Events

Why the Racial Wealth Divide Matters

Hosted by the International Inequalities Institute

In-person and online public event (Hong Kong Theatre, Clement House)

Speakers

Dr Shabna Begum

Dr Shabna Begum

Dr Eleni Karagiannaki

Dr Eleni Karagiannaki

Faeza Meyer

Faeza Meyer

Professor Vimal Ranchhod

Professor Vimal Ranchhod

Chair

Professor Mike Savage

Professor Mike Savage

Escalating asset price inflation in recent decades has helped to expose wealth inequality as a major dimension of socio-economic inequality across the world. Wealthy households able to draw on owner occupied housing assets, private pensions, savings and financial investments have prospered whilst the majority of the populations, even in rich nations – have been exposed to harsh ‘austerity’ policies, and often the need to balance debt obligations. There is increasing evidence that wealth assets play a significant role in allowing social mobility advantages to the children of wealthy households. This event will present new findings underscoring the gravity of the racial wealth divide.

Although the historical study of the racialised elements of wealth inequality is widely known, with widely appreciated studies of slavery and imperialism, the contemporary racialisation of wealth inequality needs to be much better known. This event will feature original research conducted by teams at LSE’s International Inequalities Institute reflecting on findings from the UK, South Africa, and elsewhere.

Meet our speakers and chair

Shabna Begum (@shabnabegum76) is Head of Research at The Runnymede Trust. She completed her PhD at the School of Geography, Queen Mary University of London. Shabna's expertise includes racial inequalities in education and in access to housing and her most recent co-authored publications with the Runnymede Trust are Broken Ladders and Falling faster amidst a cost-of-living crisis: poverty, inequality and ethnicity in the UK.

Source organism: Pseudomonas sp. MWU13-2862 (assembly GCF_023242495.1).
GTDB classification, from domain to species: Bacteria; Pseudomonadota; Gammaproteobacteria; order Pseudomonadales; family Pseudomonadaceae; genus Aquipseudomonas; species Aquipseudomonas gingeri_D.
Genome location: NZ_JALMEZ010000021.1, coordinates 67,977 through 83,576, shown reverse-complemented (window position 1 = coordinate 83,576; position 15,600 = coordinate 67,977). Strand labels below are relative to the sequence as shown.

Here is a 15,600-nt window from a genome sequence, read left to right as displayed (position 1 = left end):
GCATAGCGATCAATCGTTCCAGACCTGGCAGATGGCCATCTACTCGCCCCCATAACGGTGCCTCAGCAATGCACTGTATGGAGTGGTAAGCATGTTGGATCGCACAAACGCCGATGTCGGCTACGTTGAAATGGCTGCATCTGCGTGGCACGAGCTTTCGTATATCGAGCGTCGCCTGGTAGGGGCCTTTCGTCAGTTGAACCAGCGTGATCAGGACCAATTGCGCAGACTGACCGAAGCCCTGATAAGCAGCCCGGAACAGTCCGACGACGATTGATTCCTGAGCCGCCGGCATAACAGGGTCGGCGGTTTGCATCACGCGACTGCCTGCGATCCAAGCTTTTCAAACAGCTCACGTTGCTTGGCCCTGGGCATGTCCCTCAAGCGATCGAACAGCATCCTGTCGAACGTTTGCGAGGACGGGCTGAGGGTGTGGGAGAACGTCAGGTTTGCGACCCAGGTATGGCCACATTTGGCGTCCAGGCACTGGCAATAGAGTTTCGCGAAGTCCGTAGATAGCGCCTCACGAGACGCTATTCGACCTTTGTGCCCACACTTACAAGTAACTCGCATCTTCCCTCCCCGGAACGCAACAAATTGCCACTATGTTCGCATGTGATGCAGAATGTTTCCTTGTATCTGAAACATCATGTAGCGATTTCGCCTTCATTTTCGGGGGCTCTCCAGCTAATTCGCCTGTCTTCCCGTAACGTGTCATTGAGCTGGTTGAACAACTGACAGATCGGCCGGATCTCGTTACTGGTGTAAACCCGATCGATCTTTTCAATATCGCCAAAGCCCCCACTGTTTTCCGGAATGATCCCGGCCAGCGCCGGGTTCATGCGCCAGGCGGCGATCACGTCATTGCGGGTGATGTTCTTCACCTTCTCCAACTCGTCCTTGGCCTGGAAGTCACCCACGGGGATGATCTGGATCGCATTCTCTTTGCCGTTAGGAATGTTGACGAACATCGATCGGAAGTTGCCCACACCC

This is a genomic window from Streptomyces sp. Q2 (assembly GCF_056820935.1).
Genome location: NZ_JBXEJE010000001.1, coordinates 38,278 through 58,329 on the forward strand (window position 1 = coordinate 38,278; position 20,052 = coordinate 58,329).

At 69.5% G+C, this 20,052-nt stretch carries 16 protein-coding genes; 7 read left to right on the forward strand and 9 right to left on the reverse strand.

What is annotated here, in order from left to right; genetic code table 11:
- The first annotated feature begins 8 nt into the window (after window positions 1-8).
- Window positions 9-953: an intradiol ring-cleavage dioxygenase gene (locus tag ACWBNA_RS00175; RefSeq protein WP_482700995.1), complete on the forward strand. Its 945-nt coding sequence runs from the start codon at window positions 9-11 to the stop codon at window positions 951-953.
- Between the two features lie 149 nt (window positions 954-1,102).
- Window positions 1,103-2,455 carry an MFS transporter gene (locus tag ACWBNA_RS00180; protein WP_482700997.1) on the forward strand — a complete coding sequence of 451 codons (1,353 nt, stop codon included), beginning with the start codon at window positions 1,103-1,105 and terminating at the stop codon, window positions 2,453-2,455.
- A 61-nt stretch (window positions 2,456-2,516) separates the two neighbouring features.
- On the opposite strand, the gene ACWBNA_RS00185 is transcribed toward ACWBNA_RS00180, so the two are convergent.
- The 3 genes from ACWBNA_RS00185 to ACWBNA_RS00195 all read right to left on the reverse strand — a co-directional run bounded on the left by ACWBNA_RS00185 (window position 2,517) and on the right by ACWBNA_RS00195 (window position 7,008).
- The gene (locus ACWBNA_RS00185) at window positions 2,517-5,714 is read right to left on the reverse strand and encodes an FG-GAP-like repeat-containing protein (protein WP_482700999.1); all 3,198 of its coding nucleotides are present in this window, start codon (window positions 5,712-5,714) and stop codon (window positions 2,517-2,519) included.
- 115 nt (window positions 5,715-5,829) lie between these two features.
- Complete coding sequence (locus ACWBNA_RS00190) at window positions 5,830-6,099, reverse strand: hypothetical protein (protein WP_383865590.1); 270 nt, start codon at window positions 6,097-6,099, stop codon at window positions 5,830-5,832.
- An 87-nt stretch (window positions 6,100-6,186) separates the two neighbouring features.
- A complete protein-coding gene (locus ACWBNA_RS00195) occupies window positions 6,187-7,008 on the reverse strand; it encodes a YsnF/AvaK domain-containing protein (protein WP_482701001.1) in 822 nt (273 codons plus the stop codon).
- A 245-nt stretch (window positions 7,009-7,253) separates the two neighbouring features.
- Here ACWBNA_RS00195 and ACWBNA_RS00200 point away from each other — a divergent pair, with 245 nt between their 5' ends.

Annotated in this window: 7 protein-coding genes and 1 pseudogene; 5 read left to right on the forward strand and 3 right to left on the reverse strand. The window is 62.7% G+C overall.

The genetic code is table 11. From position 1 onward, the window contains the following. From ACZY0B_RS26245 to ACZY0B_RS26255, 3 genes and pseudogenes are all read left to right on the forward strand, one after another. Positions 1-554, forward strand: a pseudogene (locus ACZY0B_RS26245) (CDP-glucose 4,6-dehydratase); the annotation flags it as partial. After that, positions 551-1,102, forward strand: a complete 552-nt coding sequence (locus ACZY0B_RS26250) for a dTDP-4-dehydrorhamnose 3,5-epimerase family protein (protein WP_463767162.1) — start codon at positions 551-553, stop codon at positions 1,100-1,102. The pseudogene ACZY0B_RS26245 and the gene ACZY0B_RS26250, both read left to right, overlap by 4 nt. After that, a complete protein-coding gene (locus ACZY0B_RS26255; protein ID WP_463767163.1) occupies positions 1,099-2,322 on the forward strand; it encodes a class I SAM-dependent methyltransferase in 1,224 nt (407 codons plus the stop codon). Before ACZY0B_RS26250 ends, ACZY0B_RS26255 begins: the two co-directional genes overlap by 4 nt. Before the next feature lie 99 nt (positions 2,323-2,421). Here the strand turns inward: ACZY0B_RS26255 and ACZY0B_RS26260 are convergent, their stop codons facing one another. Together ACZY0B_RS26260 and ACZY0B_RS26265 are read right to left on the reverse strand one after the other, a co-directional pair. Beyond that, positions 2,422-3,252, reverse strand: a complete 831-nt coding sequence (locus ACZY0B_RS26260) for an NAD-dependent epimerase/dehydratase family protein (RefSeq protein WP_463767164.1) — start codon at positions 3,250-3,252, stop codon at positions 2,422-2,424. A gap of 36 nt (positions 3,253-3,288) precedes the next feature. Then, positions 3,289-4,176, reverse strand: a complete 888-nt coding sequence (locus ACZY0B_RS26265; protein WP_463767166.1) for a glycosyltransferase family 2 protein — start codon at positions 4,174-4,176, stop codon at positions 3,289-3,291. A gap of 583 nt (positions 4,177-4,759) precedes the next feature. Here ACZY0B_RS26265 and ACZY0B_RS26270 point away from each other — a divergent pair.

Eleni Karagiannaki is an Assistant Professorial Research Fellow at the Centre for Analysis of Social Exclusion at the London School of Economics and Political Science and a Faculty Associate at LSE's International Inequalities Institute. She has done work on range of issues relating to poverty and inequality measurement and analysis with a particular focus on understanding how the tax and benefit systems, the labour market and the families interplay to shape socio-economic inequalities.

Faeza Meyer is a working-class black feminist based in the city of Cape Town in South Africa. She is a Water Justice activist, a member of the Africa Eco Feminist Collective (AEC), the African Water Commons Collective (AWCC), and the Western Cape Water Caucus (WCWC), who is a chapter of the South African Water Caucus (SAWC) and a member of the Africa Water Justice Network. 

Vimal Ranchhod is a Professor in the School of Economics at the University of Cape Town, and the deputy director of the Southern Africa Labour and Development Research Unit (SALDRU). He holds a PhD in Economics from the University of Michigan. He works on labour markets, poverty and inequality, education, and discrimination.

Mike Savage (@MikeSav47032563) is Martin White Professor of Sociology at LSE. He is co-founder and former director of LSE International Inequalities Institute, leading the 'Wealth, Elites and Tax Justice' research programme.

More about this event

This event forms part of LSE’s Understanding the UK Economy series, showcasing research and expertise on the state of the UK economy, its global context and its future.

The International Inequalities Institute (@LSEInequalities) at LSE brings together experts from many LSE departments and centres to lead critical and cutting-edge research to understand why inequalities are escalating in numerous arenas across the world, and to develop critical tools to address these challenges.

Twitter Hashtag for this event: #LSEUKEconomy

Featured image (used in source code with watermark added): Photo by Dennis Amith on Flickr 

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This public event is free and open to all. This event will be a hybrid event, with an in-person audience and an online audience. 

For the in-person event: No ticket or pre-registration is required. Entry is on a first come, first served basis. For any queries see LSE Events FAQ.

For the online event: Register for this event on Zoom at Why the Racial Wealth Divide Matters

For any queries email events@lse.ac.uk.

This event will be streamed live on YouTube.

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